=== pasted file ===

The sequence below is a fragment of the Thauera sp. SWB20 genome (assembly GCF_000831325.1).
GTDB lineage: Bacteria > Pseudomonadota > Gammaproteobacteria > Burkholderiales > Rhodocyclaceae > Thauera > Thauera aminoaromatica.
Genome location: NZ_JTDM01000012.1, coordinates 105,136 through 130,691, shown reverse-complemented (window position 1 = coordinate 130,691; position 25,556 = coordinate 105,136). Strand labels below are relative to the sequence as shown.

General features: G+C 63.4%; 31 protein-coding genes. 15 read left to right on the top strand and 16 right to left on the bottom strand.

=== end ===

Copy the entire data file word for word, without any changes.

The sequence below is a fragment of the Thauera sp. SWB20 genome (assembly GCF_000831325.1).
GTDB lineage: Bacteria > Pseudomonadota > Gammaproteobacteria > Burkholderiales > Rhodocyclaceae > Thauera > Thauera aminoaromatica.
Genome location: NZ_JTDM01000012.1, coordinates 105,136 through 130,691, shown reverse-complemented (window position 1 = coordinate 130,691; position 25,556 = coordinate 105,136). Strand labels below are relative to the sequence as shown.

General features: G+C 63.4%; 31 protein-coding genes. 15 read left to right on the top strand and 16 right to left on the bottom strand.